Art rises above. Too bad Miley and many others abuse their gifts so much rather than use them to inspire and be truly unique.

Brazentide said...

love in popular music used to be characterized, perhaps above all, by a kind of longing...Men describe women with all the playful subtlety they use to order fast food at the drive-thru speakers, while women offer up their lists of available services, occasionally mentioning a price.

You've described exactly what's been bothering me about popular music for the last few decades.

Thinking about it, the Clinton-Lewinsky scandal was the source (or at least catalyst) for the pornographic shift in pop-culture.

Sure, porn use was quietly growing behind the scenes with the rise of the internet, but when he emerged from that scandal unscathed... everything changed.

Rick said...

RE TV lately (at least in a few shows), cooncur. I don't know why it's happening, I just know what I'm seeing. Could be a fad. Either way, the improvement in writing, stories, and production quality, with shows like Mad Men and Breaking Bad, is not accidental. And -- I'll enjoy it while it lasts.

Along those lines, have you seen the show Rectify? It's on Sundance. The second season starts June 19, but season 1 is on Netflix Instant.
When I watched the first few episodes of season 1 I thought, this is better writing than Mad Men. I don't know where they found the main actor, but he is perfectly cast.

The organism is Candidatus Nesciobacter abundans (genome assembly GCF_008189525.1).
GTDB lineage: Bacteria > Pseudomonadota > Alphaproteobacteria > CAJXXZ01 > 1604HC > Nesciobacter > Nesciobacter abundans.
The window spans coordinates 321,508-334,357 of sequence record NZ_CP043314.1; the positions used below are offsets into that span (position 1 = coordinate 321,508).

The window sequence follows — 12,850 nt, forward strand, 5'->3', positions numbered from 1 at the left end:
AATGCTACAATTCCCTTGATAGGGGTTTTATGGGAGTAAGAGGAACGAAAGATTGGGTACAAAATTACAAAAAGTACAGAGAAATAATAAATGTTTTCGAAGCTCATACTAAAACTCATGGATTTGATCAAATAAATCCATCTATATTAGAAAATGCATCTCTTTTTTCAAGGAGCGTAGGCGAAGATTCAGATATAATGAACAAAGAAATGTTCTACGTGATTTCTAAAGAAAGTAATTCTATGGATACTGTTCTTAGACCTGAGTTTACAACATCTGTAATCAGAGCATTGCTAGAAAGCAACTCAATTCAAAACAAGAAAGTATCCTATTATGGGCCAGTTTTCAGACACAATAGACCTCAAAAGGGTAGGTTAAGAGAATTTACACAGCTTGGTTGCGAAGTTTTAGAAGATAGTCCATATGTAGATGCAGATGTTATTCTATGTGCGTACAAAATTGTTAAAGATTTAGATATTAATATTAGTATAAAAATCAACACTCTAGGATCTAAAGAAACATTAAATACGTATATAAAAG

Paul Griffin said...

it occurred to me that it is not so much that its various theories are literally true, but rather, that it provides a language with which to reach down into unconscious and preverbal material and clothe it in words.

I think I grasped the possibility of that sort of word-clothing at a very young age. This is a big part of the reason for a so-called "classic liberal education", no? We expose ourselves to a broad range of experience, and in so doing, provide ourselves with more and more subtle and nuanced ways of addressing and thinking about those things that would otherwise be inaccessible except via more primitive mechanisms like emotion.

Frankly, I think this is why I have become something of a jack-of-all-trades (and certainly a master of none...). The more broad my experiences are, the more analogous language and personal references I have access to. Lessons learned in one realm, say, the physical, often transpose into others. For example, my time in aikido has been very helpful for helping me to relax in the midst of stress and uncertainty, merely because I began to have a reference point for what it looks and feels like to relax in the face of physical danger. Neat! What should I learn tomorrow?